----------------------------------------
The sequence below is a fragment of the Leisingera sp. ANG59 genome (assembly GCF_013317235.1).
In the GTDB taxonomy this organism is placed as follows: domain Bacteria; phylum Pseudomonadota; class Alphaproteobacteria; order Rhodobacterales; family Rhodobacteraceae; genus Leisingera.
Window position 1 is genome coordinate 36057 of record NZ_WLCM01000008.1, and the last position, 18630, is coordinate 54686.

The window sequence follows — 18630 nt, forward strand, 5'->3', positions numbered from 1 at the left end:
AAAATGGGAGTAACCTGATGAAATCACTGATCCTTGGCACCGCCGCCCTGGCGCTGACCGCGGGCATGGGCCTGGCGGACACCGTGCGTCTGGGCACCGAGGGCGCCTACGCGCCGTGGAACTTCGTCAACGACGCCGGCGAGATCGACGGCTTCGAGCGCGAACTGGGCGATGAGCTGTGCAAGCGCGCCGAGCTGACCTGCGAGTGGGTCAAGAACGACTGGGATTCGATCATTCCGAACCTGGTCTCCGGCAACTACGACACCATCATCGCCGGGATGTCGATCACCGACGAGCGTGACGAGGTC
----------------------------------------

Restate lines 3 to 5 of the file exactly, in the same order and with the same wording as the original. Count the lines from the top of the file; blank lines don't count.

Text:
Window position 1 is genome coordinate 36057 of record NZ_WLCM01000008.1, and the last position, 18630, is coordinate 54686.

The window sequence follows — 18630 nt, forward strand, 5'->3', positions numbered from 1 at the left end:
AAAATGGGAGTAACCTGATGAAATCACTGATCCTTGGCACCGCCGCCCTGGCGCTGACCGCGGGCATGGGCCTGGCGGACACCGTGCGTCTGGGCACCGAGGGCGCCTACGCGCCGTGGAACTTCGTCAACGACGCCGGCGAGATCGACGGCTTCGAGCGCGAACTGGGCGATGAGCTGTGCAAGCGCGCCGAGCTGACCTGCGAGTGGGTCAAGAACGACTGGGATTCGATCATTCCGAACCTGGTCTCCGGCAACTACGACACCATCATCGCCGGGATGTCGATCACCGACGAGCGTGACGAGGTC